Less Rest for Size, More Rest for Strength?
The advice regarding inter-set rest periods has long been that rest and intensity are inversely related. In other words, if you did a lighter weight, higher-rep set, you rested for anywhere from 45 seconds to a minute. If you did a lower-rep heavy set, you rested for 2 or more minutes.
By following this time formula, you either grew muscle (through the higher rep, shorter rest periods) or you built strength (through the lower rep, higher intensity sets). You'd choose to develop one or the other and never the twain shall meet.
It was almost like a Chinese menu that offered food from column A or food from column B, but with no substitutions. But what if you want some spicy Kung Pao size with a little bit of tangy Moo Goo Gai Pan strength on the side?
You can have both, says T Nation contributor and sports scientist Brad Schoenfeld. He and his colleagues conducted a study that shows you can build both size and strength by taking 2-minute rest periods between sets.
Schoenfeld and his cronies recruited 24 experienced male lifters and divided them into two groups. Both groups did the same program, but one group rested for 1 minute between sets and the other group rested for 2 minutes between sets.
After 8 weeks, the 2-minute group increased their 1RM in the squat and bench press more than the 1-minute group. Surprisingly, the 2-minute group also gained more muscle in their biceps, triceps, and anterior quads than the 1-minute group.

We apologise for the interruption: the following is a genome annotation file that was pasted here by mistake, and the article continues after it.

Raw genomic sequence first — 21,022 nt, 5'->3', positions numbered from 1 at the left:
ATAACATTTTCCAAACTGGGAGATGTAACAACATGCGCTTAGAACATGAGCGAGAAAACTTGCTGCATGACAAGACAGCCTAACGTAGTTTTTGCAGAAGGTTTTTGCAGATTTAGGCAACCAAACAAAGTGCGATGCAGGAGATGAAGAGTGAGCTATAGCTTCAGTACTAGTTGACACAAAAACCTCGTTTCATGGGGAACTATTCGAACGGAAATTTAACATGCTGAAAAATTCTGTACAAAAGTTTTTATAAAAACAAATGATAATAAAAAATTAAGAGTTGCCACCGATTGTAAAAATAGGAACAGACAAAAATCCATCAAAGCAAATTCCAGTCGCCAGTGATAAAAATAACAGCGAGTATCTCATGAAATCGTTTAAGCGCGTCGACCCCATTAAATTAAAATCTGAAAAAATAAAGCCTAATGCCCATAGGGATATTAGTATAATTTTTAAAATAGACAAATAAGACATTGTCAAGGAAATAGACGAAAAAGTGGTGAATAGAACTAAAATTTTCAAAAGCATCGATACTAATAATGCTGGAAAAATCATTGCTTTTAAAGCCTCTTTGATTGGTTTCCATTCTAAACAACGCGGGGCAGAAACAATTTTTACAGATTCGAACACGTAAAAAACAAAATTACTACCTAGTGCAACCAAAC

Schoenfeld, like most PhDs, is uncomfortable making definitive statements about something based on the results of only one study, lest he be proven wrong some day and be punished by having to walk naked down the halls of academia while other PhDs scold him with cries of "Shame! Shame!"
That's why he was quick to point out that these results don't "necessarily hold true when other training variables are manipulated." He also cautioned that the 2-minute rest intervals would double the length of workouts, which of course might be problematic for those rare lifters who reportedly have lives outside the gym.
Whether the 2-minute rest periods actually lead to more strength and muscle will need further study, but you don't have to wait for the results; just try it yourself for a few weeks.
As far as the workouts being longer, you could ameliorate the problem by using the 2-minute rest periods to work ancillary muscle groups that might normally be worked later on, or near the end of a training session. For instance, you could do sets of biceps curls, calf raises, or ab work while recovering from sets of squats, bench presses, or deadlifts.
Schoenfeld BJ et al. Longer Interset Rest Periods Enhance Muscle Strength and Hypertrophy in Resistance-Trained Men. J Strength Cond Res. 2016 Jul;30(7):1805-12.